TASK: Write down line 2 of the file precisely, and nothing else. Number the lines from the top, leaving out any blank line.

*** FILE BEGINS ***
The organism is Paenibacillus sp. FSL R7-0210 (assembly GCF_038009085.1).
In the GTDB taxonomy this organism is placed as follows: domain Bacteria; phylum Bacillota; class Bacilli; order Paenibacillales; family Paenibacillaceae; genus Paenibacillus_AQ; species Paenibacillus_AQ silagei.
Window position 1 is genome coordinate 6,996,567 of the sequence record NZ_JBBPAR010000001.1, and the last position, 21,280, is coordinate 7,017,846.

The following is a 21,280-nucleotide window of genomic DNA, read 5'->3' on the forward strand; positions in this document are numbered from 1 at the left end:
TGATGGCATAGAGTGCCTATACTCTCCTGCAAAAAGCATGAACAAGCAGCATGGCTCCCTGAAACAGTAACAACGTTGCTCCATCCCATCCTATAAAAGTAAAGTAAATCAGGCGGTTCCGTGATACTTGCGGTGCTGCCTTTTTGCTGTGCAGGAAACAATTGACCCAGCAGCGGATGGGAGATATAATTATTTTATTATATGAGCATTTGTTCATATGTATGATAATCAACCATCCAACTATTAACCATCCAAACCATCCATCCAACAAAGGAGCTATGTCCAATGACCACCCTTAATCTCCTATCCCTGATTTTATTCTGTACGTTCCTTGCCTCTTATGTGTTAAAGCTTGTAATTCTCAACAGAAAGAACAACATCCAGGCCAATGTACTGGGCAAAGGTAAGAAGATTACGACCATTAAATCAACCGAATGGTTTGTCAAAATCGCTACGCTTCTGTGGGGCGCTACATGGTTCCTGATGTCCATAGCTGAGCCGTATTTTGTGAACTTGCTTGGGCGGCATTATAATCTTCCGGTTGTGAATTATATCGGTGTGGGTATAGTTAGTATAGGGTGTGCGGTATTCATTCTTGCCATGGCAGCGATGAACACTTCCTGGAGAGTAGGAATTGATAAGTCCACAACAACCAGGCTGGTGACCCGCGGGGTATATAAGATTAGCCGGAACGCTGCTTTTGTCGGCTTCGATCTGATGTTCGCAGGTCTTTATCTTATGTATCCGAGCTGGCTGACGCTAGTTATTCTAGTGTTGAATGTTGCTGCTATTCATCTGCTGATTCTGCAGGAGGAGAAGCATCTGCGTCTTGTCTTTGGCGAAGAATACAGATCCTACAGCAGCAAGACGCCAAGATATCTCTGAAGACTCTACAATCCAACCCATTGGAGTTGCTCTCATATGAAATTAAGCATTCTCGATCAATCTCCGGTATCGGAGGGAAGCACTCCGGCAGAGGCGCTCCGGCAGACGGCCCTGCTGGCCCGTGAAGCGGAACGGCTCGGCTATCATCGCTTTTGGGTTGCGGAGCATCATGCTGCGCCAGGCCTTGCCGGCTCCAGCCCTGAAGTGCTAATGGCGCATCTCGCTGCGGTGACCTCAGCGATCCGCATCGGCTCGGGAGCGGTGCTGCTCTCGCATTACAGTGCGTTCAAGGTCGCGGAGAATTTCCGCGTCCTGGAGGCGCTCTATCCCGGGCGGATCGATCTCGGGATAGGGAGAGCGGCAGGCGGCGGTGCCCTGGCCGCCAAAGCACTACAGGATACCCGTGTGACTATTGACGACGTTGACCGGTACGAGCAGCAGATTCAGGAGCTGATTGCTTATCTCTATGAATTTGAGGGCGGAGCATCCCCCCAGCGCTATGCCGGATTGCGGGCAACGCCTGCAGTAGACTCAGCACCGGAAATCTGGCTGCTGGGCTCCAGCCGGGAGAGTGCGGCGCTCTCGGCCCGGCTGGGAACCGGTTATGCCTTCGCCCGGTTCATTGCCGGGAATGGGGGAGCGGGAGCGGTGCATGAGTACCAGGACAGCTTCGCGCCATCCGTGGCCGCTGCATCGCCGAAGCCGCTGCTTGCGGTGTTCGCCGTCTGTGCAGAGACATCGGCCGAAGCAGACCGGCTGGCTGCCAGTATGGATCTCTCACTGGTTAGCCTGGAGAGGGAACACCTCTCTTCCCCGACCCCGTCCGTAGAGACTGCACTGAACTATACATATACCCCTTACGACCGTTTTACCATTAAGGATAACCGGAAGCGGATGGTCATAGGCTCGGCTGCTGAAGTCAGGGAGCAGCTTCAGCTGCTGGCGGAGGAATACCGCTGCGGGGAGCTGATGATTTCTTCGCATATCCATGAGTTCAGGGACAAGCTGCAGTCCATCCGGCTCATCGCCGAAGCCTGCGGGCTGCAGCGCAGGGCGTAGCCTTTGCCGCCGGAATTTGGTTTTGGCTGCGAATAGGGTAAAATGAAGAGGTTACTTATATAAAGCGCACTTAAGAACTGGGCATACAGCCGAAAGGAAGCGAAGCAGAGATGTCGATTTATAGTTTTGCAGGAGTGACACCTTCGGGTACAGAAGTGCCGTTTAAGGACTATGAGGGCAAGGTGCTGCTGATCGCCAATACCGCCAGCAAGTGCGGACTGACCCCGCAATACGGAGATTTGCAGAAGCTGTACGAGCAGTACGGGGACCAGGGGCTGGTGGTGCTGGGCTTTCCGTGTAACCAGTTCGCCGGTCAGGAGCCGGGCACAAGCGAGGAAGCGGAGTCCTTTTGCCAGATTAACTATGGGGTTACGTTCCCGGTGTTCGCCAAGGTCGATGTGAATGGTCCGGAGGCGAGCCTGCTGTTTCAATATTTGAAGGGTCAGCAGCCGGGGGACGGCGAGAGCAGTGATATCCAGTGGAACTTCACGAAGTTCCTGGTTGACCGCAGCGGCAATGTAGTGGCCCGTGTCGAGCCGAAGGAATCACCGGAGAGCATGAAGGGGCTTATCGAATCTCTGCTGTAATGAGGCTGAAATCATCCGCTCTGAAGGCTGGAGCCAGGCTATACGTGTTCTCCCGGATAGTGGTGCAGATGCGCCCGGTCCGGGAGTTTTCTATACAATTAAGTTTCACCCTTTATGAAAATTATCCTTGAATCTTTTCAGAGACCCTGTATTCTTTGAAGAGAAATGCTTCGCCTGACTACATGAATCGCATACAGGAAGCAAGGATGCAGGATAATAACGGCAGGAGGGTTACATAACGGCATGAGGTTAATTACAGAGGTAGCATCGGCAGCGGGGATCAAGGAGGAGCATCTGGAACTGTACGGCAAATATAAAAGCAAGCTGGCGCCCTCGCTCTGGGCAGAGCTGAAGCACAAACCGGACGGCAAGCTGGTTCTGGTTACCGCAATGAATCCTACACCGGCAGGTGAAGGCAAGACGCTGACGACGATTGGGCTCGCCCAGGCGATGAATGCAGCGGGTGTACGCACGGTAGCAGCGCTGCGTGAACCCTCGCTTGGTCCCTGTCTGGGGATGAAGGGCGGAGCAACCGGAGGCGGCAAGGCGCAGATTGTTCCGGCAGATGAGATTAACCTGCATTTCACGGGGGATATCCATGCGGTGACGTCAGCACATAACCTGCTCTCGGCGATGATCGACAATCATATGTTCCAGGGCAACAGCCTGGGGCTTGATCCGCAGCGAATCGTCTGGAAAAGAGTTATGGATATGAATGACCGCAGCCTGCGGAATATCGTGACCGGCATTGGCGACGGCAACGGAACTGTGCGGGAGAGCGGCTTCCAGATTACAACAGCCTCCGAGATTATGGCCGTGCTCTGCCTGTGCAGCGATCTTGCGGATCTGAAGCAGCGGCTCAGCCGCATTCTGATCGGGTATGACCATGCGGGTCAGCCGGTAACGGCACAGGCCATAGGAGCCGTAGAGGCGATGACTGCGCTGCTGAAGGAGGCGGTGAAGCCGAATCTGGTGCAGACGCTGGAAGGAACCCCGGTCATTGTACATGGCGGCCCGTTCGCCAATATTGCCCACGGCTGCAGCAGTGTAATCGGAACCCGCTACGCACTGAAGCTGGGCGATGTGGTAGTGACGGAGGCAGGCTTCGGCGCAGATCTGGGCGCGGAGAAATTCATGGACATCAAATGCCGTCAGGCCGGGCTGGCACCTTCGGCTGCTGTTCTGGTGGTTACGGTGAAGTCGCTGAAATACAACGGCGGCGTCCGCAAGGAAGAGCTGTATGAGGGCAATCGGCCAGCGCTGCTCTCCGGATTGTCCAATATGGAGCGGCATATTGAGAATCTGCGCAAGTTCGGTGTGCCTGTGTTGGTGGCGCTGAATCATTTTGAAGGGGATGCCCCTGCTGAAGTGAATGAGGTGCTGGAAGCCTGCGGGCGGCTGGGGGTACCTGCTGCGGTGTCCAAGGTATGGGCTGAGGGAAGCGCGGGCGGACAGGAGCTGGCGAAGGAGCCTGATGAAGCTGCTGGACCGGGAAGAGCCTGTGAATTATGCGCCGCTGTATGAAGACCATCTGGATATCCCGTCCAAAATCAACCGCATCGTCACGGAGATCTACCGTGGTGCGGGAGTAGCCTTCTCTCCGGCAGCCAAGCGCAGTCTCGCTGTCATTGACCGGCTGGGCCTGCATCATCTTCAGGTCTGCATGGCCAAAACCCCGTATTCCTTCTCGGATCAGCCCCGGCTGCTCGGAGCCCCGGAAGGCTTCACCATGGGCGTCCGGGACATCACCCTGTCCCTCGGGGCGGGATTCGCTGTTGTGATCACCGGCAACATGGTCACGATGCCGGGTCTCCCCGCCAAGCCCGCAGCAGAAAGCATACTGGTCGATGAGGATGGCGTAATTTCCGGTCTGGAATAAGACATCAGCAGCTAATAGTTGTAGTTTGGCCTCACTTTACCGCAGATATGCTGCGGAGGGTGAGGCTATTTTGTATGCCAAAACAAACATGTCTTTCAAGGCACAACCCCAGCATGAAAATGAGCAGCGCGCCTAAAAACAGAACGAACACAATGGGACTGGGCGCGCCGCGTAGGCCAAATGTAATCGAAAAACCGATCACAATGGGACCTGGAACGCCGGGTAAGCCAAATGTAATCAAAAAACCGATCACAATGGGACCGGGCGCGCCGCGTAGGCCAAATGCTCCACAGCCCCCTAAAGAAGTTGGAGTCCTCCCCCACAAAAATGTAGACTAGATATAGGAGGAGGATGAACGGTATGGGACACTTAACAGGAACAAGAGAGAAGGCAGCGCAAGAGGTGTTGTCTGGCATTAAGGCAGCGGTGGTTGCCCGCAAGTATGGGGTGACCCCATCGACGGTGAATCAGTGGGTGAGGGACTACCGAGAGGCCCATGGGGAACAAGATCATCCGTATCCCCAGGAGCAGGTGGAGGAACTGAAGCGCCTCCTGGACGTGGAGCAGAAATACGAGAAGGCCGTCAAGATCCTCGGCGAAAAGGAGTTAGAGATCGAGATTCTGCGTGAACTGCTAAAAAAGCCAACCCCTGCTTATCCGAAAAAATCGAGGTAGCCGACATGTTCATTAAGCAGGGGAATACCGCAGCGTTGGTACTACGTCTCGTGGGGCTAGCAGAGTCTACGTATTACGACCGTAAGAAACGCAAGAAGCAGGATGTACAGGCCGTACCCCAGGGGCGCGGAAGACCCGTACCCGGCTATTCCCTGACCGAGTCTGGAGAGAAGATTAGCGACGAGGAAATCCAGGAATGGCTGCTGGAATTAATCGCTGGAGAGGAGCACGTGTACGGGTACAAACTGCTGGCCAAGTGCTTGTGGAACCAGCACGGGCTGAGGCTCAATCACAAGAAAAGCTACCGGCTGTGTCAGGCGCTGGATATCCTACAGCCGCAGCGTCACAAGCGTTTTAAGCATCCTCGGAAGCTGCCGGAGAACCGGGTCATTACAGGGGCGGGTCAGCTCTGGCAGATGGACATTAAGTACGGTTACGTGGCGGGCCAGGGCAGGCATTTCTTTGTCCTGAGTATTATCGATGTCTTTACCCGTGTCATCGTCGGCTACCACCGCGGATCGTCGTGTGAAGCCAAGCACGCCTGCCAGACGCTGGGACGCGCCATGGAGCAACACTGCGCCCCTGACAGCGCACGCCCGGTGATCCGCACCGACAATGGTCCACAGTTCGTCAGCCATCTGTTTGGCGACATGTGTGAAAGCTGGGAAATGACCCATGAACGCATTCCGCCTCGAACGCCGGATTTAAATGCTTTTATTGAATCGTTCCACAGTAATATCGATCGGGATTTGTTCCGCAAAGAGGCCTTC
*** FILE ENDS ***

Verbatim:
In the GTDB taxonomy this organism is placed as follows: domain Bacteria; phylum Bacillota; class Bacilli; order Paenibacillales; family Paenibacillaceae; genus Paenibacillus_AQ; species Paenibacillus_AQ silagei.